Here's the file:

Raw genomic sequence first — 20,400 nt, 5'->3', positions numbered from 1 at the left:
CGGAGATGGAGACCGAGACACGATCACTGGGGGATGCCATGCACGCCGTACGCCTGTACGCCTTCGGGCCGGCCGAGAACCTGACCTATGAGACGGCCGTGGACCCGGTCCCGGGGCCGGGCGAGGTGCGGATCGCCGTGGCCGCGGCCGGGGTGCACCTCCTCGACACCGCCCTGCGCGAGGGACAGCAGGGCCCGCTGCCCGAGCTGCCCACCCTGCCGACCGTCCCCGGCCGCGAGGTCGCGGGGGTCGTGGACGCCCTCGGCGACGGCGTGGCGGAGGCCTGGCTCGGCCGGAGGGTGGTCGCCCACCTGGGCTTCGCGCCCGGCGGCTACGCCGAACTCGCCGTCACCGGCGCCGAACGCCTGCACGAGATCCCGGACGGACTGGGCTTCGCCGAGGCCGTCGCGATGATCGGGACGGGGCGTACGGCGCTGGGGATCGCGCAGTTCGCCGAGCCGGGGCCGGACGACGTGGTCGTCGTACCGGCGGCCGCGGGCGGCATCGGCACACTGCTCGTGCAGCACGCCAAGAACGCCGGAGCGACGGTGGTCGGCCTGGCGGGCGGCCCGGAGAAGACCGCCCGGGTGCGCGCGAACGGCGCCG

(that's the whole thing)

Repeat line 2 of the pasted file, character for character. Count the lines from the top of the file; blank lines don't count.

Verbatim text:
CGGAGATGGAGACCGAGACACGATCACTGGGGGATGCCATGCACGCCGTACGCCTGTACGCCTTCGGGCCGGCCGAGAACCTGACCTATGAGACGGCCGTGGACCCGGTCCCGGGGCCGGGCGAGGTGCGGATCGCCGTGGCCGCGGCCGGGGTGCACCTCCTCGACACCGCCCTGCGCGAGGGACAGCAGGGCCCGCTGCCCGAGCTGCCCACCCTGCCGACCGTCCCCGGCCGCGAGGTCGCGGGGGTCGTGGACGCCCTCGGCGACGGCGTGGCGGAGGCCTGGCTCGGCCGGAGGGTGGTCGCCCACCTGGGCTTCGCGCCCGGCGGCTACGCCGAACTCGCCGTCACCGGCGCCGAACGCCTGCACGAGATCCCGGACGGACTGGGCTTCGCCGAGGCCGTCGCGATGATCGGGACGGGGCGTACGGCGCTGGGGATCGCGCAGTTCGCCGAGCCGGGGCCGGACGACGTGGTCGTCGTACCGGCGGCCGCGGGCGGCATCGGCACACTGCTCGTGCAGCACGCCAAGAACGCCGGAGCGACGGTGGTCGGCCTGGCGGGCGGCCCGGAGAAGACCGCCCGGGTGCGCGCGAACGGCGCCG